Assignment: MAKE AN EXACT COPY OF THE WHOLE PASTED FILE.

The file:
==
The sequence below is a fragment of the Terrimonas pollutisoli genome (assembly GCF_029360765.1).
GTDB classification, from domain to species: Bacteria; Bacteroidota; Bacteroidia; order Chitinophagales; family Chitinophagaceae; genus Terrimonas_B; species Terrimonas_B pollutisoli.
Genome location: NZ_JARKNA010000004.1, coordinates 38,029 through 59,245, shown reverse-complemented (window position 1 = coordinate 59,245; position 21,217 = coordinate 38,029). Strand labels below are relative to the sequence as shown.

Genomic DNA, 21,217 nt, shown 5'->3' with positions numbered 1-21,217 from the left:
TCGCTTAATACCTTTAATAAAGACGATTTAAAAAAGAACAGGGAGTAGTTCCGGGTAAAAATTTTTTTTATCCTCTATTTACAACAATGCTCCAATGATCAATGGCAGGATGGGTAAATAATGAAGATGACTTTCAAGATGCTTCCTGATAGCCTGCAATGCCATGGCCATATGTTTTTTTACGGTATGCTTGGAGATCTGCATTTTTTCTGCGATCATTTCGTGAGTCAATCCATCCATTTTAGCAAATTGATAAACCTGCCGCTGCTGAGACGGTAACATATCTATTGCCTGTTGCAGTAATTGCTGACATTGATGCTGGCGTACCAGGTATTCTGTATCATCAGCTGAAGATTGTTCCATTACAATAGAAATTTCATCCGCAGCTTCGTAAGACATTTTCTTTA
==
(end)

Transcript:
The sequence below is a fragment of the Terrimonas pollutisoli genome (assembly GCF_029360765.1).
GTDB classification, from domain to species: Bacteria; Bacteroidota; Bacteroidia; order Chitinophagales; family Chitinophagaceae; genus Terrimonas_B; species Terrimonas_B pollutisoli.
Genome location: NZ_JARKNA010000004.1, coordinates 38,029 through 59,245, shown reverse-complemented (window position 1 = coordinate 59,245; position 21,217 = coordinate 38,029). Strand labels below are relative to the sequence as shown.

Genomic DNA, 21,217 nt, shown 5'->3' with positions numbered 1-21,217 from the left:
TCGCTTAATACCTTTAATAAAGACGATTTAAAAAAGAACAGGGAGTAGTTCCGGGTAAAAATTTTTTTTATCCTCTATTTACAACAATGCTCCAATGATCAATGGCAGGATGGGTAAATAATGAAGATGACTTTCAAGATGCTTCCTGATAGCCTGCAATGCCATGGCCATATGTTTTTTTACGGTATGCTTGGAGATCTGCATTTTTTCTGCGATCATTTCGTGAGTCAATCCATCCATTTTAGCAAATTGATAAACCTGCCGCTGCTGAGACGGTAACATATCTATTGCCTGTTGCAGTAATTGCTGACATTGATGCTGGCGTACCAGGTATTCTGTATCATCAGCTGAAGATTGTTCCATTACAATAGAAATTTCATCCGCAGCTTCGTAAGACATTTTCTTTA